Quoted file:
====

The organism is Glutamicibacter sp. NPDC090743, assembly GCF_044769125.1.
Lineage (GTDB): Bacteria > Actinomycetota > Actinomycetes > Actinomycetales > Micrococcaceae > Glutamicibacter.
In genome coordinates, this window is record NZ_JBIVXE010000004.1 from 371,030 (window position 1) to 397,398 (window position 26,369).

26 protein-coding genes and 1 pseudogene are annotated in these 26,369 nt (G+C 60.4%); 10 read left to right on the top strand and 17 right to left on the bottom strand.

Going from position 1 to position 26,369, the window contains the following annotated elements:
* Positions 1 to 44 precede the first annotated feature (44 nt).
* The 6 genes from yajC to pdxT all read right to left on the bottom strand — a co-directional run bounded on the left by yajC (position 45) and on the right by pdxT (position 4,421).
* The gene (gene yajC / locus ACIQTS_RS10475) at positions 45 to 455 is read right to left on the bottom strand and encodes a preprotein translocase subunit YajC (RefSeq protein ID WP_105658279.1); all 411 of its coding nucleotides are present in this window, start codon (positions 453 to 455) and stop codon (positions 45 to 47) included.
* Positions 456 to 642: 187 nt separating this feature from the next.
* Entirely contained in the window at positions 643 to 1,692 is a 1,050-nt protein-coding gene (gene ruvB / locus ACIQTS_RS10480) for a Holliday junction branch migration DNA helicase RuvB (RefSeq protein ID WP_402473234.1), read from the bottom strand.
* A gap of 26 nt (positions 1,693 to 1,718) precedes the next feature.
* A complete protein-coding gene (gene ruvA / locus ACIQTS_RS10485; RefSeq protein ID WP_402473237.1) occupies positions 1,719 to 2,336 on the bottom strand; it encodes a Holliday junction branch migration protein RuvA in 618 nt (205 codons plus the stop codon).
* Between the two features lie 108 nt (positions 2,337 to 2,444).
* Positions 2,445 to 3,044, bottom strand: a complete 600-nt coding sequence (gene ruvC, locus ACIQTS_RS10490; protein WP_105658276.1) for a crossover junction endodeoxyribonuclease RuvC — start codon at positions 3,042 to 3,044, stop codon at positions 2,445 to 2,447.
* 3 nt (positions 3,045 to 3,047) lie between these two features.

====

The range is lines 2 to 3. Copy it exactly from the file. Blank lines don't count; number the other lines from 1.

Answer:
Lineage (GTDB): Bacteria > Actinomycetota > Actinomycetes > Actinomycetales > Micrococcaceae > Glutamicibacter.
In genome coordinates, this window is record NZ_JBIVXE010000004.1 from 371,030 (window position 1) to 397,398 (window position 26,369).